Best practices for dental staff meetings

Staff meetings are a valuable tool to keep everyone informed and up to date and foster a stronger team environment through feedback, the sharing of ideas and an opportunity to ask questions. Here are some tips to get the most out of staff meetings at your practice.

Meetings should be brief but frequent

Don’t wait until you have a long laundry list of information to cover before setting a meeting. Instead, schedule regular meetings and make them part of your normal routine. Most practices hold meetings once a month or every other week, with some offices meeting every week. 

Drive value through an effective agenda

Meetings without a specific agenda will invariably get off track. Order the specific points you wish to cover and then move on down the list. Provide time at the end for general feedback but discourage staff from veering away from the agenda.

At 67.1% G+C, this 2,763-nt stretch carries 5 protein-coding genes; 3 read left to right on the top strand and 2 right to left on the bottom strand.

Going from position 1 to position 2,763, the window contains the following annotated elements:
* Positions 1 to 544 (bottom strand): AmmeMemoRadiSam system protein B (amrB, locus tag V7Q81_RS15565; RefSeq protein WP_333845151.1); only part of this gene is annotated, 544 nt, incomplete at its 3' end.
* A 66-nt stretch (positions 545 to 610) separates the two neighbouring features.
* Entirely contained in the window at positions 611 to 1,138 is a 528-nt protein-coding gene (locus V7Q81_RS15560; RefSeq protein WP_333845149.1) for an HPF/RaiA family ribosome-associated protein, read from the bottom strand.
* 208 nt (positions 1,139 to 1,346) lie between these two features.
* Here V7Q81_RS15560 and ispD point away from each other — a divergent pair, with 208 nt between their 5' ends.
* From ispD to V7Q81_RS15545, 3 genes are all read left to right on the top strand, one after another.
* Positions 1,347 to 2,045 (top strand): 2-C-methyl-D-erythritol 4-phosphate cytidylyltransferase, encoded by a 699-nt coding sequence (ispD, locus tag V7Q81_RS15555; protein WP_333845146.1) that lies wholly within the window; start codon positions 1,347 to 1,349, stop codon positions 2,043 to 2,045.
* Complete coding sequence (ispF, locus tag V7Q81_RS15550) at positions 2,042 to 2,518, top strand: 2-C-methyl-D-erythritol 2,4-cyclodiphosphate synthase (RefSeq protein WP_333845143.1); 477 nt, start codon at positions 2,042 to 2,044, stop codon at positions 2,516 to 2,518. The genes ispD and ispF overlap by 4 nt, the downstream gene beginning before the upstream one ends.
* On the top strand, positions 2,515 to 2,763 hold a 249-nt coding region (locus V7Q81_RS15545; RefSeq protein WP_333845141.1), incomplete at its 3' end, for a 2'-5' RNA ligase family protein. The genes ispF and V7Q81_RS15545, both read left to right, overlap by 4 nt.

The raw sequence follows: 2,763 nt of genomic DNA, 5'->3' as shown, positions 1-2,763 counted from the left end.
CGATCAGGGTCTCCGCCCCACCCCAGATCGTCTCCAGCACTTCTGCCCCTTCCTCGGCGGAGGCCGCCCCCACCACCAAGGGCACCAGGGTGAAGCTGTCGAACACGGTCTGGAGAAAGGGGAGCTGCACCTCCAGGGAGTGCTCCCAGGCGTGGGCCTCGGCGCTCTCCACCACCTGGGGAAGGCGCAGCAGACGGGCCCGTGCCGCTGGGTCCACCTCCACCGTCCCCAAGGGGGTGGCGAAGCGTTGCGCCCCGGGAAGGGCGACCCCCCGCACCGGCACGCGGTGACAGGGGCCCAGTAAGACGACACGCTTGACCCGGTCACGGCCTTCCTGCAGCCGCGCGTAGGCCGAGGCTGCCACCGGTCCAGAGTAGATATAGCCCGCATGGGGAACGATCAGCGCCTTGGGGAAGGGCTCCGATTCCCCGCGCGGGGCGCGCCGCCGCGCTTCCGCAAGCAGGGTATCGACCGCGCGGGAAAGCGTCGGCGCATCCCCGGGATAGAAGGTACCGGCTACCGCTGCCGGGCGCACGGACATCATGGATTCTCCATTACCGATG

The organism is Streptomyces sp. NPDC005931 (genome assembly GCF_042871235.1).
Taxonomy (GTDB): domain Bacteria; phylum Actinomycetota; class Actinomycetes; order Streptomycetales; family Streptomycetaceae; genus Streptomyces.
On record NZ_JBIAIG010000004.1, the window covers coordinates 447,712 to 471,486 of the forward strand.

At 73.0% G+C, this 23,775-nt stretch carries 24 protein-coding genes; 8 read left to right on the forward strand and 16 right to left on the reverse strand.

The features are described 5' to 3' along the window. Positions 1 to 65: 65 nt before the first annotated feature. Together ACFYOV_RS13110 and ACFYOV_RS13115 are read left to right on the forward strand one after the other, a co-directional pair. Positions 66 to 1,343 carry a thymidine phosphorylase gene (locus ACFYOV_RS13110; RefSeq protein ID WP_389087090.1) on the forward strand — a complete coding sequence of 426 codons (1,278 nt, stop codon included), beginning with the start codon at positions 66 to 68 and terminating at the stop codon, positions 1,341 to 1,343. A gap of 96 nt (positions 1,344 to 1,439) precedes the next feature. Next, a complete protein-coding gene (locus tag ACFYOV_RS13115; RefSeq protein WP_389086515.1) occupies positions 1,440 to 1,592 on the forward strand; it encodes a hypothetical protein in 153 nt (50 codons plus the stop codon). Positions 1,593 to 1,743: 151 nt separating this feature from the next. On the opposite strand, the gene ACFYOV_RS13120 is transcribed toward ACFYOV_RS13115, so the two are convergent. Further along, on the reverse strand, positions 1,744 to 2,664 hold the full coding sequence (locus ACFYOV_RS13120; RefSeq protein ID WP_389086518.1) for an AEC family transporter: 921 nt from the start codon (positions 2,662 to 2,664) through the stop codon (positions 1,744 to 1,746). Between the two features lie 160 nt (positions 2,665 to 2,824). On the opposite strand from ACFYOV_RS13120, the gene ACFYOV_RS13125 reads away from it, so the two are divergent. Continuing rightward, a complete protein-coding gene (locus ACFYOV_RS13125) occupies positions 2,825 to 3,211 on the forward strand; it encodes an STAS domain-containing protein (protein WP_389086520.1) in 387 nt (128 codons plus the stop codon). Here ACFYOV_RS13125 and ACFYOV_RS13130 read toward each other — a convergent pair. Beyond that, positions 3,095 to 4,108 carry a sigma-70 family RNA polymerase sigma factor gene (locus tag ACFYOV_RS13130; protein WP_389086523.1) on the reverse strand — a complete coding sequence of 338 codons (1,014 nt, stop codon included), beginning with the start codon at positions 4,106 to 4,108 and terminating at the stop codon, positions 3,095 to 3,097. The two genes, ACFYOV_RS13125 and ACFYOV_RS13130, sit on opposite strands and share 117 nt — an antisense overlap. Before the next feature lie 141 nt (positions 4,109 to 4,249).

Topics that should be considered for every meeting include:

  • Review the minutes from the last meeting
  • Discuss the current performance of the group, using statistics to highlight what you’re doing well and where you need to improve
  • Set a specific goal you’d like to meet before the next meeting and talk about how well you met the goal set in the previous meeting
  • Share at least one success story
  • A short training exercise or some other form of professional development

Avoid these meeting topics

Avoid meeting topics that are better covered in a one-on-one meeting or could be asked in writing. These include any questions that are easily answered in the practice’s employee handbook.

It takes time to train your team to understand which topics are open for discussion and which are better covered through a different medium. A good rule of thumb is, “Does your question or concern matter to everyone in the group?” If no, this isn’t the time or place.

Keep it positive

Being upset from time to time is part of running your own practice, but it’s important to keep a largely positive vibe during staff meetings. It’s OK to express disappointment with the group as a whole when appropriate, but whenever possible, focus on highlighting specific ways you can improve as a team.